There is no official word yet, but the end of the fourteen-year deal will make most Blizzard games officially unavailable in China.
The South China Morning Post has reported that the Chinese NetEase team behind the games licensed from Blizzard Entertainment (Overwatch, or rather Overwatch 2, Hearthstone, World of Warcraft, Diablo, the Starcraft franchise, and Heroes of the Storm) has split up ahead of the termination of the nearly decade and a half long agreement between the two parties on January 23.
The games have reportedly been unavailable for purchase since November 23. Activision Blizzard is trying to work out a refund plan with the Chinese tech giant while also vowing to protect players’ data and assets. According to the South China Morning Post, members of the Blizzard team have either been dismissed or have been able to find employment elsewhere within NetEase. A minimal (“skeleton”) team remains: the ten-person team will continue to handle customer support and technical issue-related activities for six months after the agreement expires.
It’s worth pointing out that we only mentioned Diablo, not Diablo Immortal (on which NetEase was actively working with Activision Blizzard). That game will remain available in China, and Blizzard is now working on a new deal with NetEase for the game, which is being run by the Chinese company (and, of course, the people behind the game are not involved in the cuts). In December, Activision Blizzard was already in talks with other Chinese companies about distribution there. Still, despite several companies sending delegations to the US, none of them got a deal done in time (and now, with the pandemic, it would be difficult to get into the US because of required negative tests).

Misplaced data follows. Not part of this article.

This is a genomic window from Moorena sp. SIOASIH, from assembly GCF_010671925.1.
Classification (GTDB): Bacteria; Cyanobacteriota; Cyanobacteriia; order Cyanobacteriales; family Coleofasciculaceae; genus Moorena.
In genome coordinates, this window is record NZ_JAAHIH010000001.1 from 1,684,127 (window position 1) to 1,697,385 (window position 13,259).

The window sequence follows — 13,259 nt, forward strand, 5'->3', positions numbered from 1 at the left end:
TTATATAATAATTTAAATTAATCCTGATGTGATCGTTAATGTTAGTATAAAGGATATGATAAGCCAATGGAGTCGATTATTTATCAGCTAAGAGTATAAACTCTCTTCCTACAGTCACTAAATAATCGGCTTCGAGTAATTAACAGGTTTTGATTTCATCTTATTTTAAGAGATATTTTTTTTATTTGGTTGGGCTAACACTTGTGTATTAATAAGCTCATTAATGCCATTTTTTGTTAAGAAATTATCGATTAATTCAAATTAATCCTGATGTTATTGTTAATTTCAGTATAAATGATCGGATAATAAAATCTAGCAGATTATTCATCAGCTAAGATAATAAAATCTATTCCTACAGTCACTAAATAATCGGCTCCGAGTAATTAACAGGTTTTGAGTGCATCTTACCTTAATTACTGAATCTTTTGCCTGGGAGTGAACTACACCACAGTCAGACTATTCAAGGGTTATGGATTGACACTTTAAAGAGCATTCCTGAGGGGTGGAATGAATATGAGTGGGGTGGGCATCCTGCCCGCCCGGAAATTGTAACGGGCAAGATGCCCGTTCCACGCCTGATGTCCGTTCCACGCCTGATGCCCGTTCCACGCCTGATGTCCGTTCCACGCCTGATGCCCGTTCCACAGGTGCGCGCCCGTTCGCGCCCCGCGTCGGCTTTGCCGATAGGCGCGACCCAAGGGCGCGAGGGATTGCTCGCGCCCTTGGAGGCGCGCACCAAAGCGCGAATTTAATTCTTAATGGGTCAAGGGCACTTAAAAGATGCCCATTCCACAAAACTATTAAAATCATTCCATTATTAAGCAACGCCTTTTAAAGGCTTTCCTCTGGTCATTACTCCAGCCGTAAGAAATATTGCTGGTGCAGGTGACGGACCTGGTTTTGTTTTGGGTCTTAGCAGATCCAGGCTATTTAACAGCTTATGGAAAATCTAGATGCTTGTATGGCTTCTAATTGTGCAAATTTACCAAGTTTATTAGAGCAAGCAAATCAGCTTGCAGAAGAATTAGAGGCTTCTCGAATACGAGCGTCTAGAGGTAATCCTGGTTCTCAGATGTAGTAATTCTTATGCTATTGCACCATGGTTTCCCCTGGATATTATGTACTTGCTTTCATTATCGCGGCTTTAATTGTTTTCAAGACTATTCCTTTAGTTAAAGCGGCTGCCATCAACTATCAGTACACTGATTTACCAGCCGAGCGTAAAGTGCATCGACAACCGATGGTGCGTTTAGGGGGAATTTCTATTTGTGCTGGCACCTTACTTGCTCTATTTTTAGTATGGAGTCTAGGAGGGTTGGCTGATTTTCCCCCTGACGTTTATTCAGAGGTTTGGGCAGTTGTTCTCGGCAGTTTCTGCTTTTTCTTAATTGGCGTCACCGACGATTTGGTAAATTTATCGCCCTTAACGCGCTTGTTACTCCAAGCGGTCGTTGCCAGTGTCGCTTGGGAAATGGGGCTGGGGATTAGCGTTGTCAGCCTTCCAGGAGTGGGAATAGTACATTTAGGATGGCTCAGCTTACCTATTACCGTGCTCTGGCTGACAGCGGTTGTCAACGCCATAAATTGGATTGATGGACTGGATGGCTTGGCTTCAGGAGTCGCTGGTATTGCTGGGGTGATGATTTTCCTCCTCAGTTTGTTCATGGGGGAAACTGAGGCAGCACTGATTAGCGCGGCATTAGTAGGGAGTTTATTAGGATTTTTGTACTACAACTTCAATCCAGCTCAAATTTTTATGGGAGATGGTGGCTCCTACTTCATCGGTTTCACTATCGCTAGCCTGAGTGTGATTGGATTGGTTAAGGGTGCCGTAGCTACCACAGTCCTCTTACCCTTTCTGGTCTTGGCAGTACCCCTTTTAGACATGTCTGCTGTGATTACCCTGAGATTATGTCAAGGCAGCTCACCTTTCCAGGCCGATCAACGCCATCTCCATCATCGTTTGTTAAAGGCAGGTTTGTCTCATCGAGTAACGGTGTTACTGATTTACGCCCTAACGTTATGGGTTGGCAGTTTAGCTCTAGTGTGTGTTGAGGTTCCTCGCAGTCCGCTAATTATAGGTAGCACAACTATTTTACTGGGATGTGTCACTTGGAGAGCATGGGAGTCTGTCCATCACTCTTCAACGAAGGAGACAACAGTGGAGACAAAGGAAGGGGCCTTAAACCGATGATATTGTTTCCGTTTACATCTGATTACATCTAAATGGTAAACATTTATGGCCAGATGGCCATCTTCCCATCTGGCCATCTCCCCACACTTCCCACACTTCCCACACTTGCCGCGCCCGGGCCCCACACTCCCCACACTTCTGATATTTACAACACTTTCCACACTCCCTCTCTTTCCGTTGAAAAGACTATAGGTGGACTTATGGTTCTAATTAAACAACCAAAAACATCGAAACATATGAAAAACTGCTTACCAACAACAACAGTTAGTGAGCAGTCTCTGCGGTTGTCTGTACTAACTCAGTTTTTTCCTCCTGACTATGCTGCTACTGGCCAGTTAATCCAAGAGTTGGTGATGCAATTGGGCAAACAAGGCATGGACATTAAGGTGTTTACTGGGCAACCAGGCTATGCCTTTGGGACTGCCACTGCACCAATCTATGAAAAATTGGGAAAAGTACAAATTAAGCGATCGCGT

Surprisingly, Activision Blizzard couldn’t reach an agreement with Tencent since (before Microsoft made a takeover bid for the publisher) they already had a 5% stake in the company in 2013. It is incomprehensible. Microsoft’s transaction hasn’t closed yet, so they have no say…
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